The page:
What is that saying about how people who live in glass houses should not throw stones? It seems that the political tactics of negative campaigning and outright lying about your opponents has spilled over into the commercial world. Whatever happened to the truth in advertising law? This is not a good thing and we need to ensure we are not sucked into this tactic.
Before I get started, I want to stress that I am not bashing any company per say, but I want to set the record straight. All companies in this article make good products and if you own one over the other that does not make you better or worse than anyone else.
Two days ago, I went to the big city (or as big as they make them in Iowa anyway), and visited four truck dealerships. I had decided to look at something bigger than what I already have as my truck was a little lacking in the hauling and towing departments. I told each salesman at each dealership that they had one chance to win me over and I would buy from the one that gave me the best deal.
I started out at the Ford dealership and drove the F150. That truck had plenty of power in that eco-boost engine. It had a few bells and whistles that were nice and in the end would have been about $2K off the sale sticker price. I left there and went to the Dodge dealership and drove the Ram. Once again, plenty of power and nice height to the ride for visibility, but the final deal was right at $1K off the sale sticker. Next on the Tour D’ Trucks was Toyota. The Tacoma was very comfortable and had good gas mileage, but my towing capability would have lacked. Their best deal was $1K off the sticker. I looked at the sticker on the Tundra and dropped it from consideration because of price and gas mileage. Finally, I went to the Chevrolet dealership where I have done business for over 15 years. The salesman I’ve used every time let me take the Silverado Extended Cab with the V8 for a drive. The ride was nice, the visibility good, the power was very good and seating comfortable. I asked for some options that none of their vehicles on the lot had, but he found one with everything I asked for and more. The final deal was $14K off the sticker and $4K less than any other deal offered to me. I jumped on it.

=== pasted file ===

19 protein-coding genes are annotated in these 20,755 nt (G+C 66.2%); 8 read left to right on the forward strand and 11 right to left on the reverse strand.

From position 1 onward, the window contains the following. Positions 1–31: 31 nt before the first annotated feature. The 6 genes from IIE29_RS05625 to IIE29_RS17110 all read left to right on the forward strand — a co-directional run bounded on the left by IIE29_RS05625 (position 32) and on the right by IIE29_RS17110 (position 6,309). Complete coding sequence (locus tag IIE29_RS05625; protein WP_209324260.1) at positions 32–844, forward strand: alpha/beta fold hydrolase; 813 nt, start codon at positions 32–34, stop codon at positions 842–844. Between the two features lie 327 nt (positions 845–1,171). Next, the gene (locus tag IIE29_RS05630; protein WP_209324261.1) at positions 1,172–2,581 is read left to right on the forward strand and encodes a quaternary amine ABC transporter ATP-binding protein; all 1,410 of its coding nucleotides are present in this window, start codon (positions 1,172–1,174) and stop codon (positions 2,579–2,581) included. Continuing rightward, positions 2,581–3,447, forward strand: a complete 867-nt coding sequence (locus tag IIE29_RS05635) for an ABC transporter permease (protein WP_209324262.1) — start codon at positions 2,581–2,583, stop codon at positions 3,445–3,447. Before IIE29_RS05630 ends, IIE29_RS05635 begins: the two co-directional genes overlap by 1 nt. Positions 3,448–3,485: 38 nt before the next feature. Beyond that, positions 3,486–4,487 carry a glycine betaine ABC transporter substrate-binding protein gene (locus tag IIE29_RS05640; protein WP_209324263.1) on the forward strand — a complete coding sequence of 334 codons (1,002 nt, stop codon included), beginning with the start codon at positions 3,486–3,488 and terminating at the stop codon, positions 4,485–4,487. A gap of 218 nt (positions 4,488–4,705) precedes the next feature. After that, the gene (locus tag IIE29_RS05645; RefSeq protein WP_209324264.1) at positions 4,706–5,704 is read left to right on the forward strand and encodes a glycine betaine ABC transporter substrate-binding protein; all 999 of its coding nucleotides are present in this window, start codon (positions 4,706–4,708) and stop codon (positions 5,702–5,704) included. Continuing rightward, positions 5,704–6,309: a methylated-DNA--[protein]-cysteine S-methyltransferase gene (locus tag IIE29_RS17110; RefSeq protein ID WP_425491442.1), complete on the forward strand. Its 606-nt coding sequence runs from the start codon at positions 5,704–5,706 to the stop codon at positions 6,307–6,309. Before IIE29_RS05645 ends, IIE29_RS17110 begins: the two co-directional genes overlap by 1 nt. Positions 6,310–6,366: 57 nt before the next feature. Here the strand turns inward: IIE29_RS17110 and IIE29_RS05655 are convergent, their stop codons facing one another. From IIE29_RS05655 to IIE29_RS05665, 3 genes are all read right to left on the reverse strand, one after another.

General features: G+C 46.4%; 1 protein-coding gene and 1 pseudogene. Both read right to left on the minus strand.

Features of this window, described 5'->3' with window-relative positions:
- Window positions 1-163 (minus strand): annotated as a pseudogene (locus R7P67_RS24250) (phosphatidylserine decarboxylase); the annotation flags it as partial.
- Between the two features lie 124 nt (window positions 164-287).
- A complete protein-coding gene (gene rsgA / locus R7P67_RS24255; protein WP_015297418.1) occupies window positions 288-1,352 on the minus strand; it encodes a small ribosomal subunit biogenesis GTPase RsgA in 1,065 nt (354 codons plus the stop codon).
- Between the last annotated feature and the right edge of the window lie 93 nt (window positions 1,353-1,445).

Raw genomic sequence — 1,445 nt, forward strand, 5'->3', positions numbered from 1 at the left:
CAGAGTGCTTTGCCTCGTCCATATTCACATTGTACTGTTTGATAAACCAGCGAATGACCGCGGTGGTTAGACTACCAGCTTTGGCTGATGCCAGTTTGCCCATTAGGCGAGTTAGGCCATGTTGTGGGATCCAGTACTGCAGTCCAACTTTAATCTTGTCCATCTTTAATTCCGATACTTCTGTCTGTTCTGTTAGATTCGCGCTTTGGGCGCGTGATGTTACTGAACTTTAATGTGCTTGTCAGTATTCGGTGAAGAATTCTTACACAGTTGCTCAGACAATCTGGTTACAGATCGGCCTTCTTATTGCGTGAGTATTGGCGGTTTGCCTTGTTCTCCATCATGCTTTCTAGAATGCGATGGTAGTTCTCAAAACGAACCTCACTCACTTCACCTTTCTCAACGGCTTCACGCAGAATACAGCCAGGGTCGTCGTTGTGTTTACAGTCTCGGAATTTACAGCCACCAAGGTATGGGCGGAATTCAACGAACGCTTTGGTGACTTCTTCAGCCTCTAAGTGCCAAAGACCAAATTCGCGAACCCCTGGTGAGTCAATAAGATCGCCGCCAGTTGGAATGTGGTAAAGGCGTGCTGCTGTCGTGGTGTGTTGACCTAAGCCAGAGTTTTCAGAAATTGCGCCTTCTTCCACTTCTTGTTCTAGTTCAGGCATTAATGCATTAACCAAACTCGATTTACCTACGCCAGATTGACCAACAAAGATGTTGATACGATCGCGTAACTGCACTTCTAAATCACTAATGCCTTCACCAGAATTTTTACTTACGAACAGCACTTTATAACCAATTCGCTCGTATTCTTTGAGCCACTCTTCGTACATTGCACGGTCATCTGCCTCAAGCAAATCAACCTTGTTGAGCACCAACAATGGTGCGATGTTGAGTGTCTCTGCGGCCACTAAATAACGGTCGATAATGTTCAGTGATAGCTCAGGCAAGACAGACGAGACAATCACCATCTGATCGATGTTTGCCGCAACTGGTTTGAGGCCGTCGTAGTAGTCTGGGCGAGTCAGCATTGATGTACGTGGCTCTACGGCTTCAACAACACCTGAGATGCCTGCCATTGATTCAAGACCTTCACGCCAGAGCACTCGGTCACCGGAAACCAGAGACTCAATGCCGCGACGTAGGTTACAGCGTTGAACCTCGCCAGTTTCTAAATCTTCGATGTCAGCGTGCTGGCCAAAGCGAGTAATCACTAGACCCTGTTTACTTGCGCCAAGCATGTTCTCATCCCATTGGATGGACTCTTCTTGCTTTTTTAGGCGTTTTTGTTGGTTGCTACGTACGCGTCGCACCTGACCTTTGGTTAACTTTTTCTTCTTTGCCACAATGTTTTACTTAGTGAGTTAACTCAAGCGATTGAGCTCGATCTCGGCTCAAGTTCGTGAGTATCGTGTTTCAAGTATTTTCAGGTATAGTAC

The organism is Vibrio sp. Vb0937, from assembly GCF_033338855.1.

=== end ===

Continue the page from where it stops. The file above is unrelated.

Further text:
Yesterday, I was telling some people I know about how well I was treated at the Chevy dealership and what a great deal they have going on right now. The first response I heard was “I’ll never buy a GM or Chrysler product because they took the bailout money and that cost me more in taxes.” Someone else parroted the first and chimed in with “Ford didn’t take a penny from the government so even though I have never owned one, that is the only make I’ll buy next time.” There is a Ford commercial on TV that talks about how Ford stood on their own while others had to be bailed out. Evidently, people are under the belief that Ford has not benefited from government (our tax) money.
Before the bailouts happened, Ford was actively lobbying for the bailouts. Ford also lobbied for the cash for clunkers program to stimulate sales. When the cash for clunkers program ran, Ford benefited greatly from it. When the bailouts came, Ford did not want any bailout money but asked for 9 billion dollars be available in the form of a loan if the economy worsened. In the end, Ford did get a 5.9 billion dollar loan from the government to fix up some of its manufacturing plants. So what is the difference between the loan and the bailout?
With the loan Ford had to put up part of its assets as collateral to get the money. With the bailout, the government received a number of shares in the companies in return for the money. So, the government in one case has collateral to hold in case the borrower defaults and in the other case has shares and will still get the assets if the companies go under. The approach to the money may be different, but the end result is the same. So, does that make Ford any better than the rest when it went to the Feds and asked for a loan to stay competitive? If GM and Chrysler want the government out of their businesses, they will have to buy back the shares. If Ford wants the government out of its business, it will have to pay off the loan. It’s the same situation for all three of the manufacturers.
So, to wrap it up, if you want to go out and pay more for a name or perceived image, that is totally up to you and the only one you have to answer to is yourself, and possibly your spouse. I myself, being a little less liberal with my limited funds, chose to go with the best deal offered and get the most bang for my buck.